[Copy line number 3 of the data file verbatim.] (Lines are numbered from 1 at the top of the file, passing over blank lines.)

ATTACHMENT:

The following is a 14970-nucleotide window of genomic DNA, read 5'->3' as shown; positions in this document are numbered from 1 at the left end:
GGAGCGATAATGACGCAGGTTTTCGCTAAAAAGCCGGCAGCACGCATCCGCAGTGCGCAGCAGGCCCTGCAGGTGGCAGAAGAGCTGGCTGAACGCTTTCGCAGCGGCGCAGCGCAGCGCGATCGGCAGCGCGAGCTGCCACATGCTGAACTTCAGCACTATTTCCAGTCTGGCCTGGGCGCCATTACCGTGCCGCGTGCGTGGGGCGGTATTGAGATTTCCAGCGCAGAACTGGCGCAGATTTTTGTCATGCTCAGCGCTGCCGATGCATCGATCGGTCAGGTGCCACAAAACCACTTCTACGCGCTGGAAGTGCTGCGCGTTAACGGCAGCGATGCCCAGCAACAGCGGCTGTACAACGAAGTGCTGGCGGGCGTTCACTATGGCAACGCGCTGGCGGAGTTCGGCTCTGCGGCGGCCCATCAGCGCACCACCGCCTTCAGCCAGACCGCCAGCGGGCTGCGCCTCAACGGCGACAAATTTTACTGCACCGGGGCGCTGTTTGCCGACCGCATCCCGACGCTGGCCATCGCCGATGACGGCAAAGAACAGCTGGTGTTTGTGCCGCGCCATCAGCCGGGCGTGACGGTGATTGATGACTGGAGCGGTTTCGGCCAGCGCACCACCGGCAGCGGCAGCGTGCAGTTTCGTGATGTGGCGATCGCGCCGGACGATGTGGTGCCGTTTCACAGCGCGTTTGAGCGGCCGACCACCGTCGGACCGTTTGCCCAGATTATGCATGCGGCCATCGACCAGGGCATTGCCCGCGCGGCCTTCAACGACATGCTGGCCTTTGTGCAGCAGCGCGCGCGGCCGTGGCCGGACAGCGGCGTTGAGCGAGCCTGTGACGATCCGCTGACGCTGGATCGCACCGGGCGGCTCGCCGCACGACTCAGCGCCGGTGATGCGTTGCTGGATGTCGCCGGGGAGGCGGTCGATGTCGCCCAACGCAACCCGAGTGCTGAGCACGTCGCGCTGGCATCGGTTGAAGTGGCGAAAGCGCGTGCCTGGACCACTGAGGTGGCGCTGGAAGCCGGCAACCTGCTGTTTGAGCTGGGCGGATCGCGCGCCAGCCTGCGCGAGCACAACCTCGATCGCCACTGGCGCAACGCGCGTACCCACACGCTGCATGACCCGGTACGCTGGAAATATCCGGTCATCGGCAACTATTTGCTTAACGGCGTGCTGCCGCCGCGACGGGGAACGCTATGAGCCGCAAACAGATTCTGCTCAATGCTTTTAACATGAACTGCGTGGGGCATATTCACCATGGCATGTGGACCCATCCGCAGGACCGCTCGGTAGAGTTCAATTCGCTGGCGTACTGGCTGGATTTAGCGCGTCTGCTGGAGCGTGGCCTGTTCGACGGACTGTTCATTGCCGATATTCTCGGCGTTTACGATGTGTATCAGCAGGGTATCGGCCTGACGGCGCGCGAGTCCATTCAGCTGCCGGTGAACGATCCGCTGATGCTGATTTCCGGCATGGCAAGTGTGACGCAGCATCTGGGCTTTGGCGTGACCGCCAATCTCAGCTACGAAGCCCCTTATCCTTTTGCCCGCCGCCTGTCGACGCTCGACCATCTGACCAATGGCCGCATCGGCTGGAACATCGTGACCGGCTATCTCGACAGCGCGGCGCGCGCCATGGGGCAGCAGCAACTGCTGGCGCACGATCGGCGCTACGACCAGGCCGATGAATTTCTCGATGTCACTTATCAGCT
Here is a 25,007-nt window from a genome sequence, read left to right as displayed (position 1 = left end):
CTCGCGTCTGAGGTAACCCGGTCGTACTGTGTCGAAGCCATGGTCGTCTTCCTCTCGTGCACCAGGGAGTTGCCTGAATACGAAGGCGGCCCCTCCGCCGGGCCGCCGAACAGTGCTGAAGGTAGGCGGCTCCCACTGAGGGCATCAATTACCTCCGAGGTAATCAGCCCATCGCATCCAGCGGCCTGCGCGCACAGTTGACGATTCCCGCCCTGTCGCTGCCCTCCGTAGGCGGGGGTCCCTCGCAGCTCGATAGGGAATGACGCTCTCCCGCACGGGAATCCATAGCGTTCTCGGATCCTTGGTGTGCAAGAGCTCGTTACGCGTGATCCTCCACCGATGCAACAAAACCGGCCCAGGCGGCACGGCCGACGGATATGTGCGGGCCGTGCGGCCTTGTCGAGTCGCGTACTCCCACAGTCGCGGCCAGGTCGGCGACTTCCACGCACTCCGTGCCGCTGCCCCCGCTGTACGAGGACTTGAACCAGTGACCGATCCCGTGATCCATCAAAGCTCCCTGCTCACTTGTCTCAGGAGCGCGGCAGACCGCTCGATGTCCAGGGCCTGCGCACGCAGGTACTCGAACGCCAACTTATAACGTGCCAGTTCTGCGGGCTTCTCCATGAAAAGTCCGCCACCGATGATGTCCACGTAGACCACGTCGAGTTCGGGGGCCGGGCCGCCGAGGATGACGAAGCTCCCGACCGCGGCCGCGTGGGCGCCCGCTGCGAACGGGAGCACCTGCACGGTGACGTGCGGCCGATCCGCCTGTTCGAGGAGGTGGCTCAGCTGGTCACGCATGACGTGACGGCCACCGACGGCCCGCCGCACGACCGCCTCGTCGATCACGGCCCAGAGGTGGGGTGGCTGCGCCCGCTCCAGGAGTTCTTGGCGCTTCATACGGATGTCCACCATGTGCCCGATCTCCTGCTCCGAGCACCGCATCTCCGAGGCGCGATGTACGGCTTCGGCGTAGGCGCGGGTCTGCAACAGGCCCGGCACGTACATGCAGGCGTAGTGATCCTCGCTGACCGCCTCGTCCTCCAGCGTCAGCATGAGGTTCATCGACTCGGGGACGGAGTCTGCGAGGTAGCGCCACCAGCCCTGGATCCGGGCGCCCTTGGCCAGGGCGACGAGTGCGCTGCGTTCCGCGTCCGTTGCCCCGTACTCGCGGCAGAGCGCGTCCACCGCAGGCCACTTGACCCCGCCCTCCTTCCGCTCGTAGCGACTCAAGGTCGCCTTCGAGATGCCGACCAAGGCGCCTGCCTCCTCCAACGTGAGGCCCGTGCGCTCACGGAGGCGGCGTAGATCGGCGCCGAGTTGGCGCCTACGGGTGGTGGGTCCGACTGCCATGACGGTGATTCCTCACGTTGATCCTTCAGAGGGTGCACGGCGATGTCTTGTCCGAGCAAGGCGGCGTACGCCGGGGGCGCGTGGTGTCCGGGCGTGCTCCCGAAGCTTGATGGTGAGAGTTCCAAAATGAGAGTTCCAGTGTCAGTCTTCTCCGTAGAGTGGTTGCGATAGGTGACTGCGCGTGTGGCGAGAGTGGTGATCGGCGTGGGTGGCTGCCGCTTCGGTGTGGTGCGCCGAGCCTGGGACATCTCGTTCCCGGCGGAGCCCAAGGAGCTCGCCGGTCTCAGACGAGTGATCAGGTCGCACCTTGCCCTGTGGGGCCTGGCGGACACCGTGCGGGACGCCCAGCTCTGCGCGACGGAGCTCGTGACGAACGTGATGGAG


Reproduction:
Here is a 25,007-nt window from a genome sequence, read left to right as displayed (position 1 = left end):